Methodist Churches in Santa Rosa

Methodist Churches in Santa Rosa

Welcome to this inaugural edition of Forward Through the Ages,a series providing some of the history of Methodists in Santa Rosa.

A good place to start  is with the three churches in the masthead.  Two are the “ancestors” of our present church.

The first Methodist Episcopal Church building was erected in 1861 at the corner of Third and D Streets.  The property was acquired in October, 1858, from town fathers Berthold "Barney" Hoen and Feodor "Ted" Hahman, who donated lots to the Methodists, Baptists, and Presbyterians to establish churches..  Four lots were received, for $20 apiece.  Each lot had 40 feet of frontage, two facing Second Street and two facing Third Street.  In December 1858, two more lots facing Third Street were purchased.  In 1861, the two lots on Second Street were sold, and the money was used to help build the church at the corner of  3rd and D Streets.

In the 1890’s, the church built in 1861 was showing its age.  In 1874 the church had been enlarged and improved at a cost of $5,000.  In 1886 the parsonage had been built, and the church had once again been improved.  There had been a great harvest of souls at that location, and the greatest Methodists in the conference had preached from the pulpit of the little church. However, it was evident that the church had not been built to accommodate a twentieth century congregation.  During the mid to late 1890’s, funds were collected and plans were made to build a new church.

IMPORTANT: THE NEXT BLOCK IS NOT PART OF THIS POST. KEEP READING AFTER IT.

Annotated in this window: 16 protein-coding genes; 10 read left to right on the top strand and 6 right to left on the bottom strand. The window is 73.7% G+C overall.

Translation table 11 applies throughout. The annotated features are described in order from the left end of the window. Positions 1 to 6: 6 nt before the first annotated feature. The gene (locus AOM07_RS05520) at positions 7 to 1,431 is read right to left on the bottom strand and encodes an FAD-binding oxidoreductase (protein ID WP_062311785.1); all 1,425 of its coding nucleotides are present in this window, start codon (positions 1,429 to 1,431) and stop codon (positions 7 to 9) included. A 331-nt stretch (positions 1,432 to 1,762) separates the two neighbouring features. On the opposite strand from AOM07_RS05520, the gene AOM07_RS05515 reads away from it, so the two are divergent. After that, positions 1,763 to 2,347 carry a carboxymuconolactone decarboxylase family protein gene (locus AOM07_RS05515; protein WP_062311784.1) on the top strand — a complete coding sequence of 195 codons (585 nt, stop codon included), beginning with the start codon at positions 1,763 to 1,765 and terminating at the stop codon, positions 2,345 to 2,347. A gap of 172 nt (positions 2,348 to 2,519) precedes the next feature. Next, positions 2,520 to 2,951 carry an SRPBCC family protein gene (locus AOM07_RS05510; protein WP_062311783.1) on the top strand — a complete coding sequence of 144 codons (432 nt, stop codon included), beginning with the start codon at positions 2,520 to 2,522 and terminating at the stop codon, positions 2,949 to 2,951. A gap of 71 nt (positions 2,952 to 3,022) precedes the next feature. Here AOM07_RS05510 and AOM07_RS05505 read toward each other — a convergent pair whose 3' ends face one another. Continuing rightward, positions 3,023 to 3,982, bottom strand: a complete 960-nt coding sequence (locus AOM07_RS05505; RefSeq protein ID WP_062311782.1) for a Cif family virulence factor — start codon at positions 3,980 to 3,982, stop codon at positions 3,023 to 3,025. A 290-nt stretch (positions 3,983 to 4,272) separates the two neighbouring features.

In 1900 construction started on anew church on Fourth Street. It was completed in 1901 for a cost of $13,550.38.  At the time of its dedication a debt of $4,000 remained.  The dedication ceremony, held on April 14, 1901, must have been very rousing to those in attendance, because the amount collected at that service was sufficient to pay off the remaining debt.  The parsonage was constructed adjacent to the church, but rather than facing Fourth Street, it faced Fifth Street. 

This photograph after the 1906 earthquake shows what appears to be the rubble of the 1861 church in the foreground.  The  Methodist Episcopal (South) Church at Fifth and Orchard, where Pederson’s Furniture store is now, survived, as did the Fourth Street Methodist Episcopal church just outside this photo to the right.

By the 1940’s the Fourth Street Methodist Church had grown considerably since the church had been first occupied in 1901.  Pressure grew to correct the problems of overcrowding, and it became apparent that more remodeling would not be the cure.  In 1947 the pastor, Cecil Wilkins, started a building fund for a new and larger church.  While the need was obvious, many of the older members, who made up the “financial backbone” of the church, were resistant to the strain of disruption and debt that a church in a new location who pose.  The new church project was given great impetus with the donation of several residential lots at the corner of California Street and Montgomery Drive by Mrs. Mead Clark, a long-time faithful member of the church. 

In 1950, the church property on Fourth Street was sold to Santa Rosa Savings and Loan, and construction was begun on the new church. The last service at the Fourth Street church was held on June 10, 1951.  The next two  weeks services were held in the new Social Hall (now the McMullin room and Lehman Chapel) as the sanctuary wasn’t quite ready.  The first worship services held in the new sanctuary were on June 24, 1951, with pastor Bert Weeks.

The story of the “other” Methodist churches and the Methodist College are stories for another day.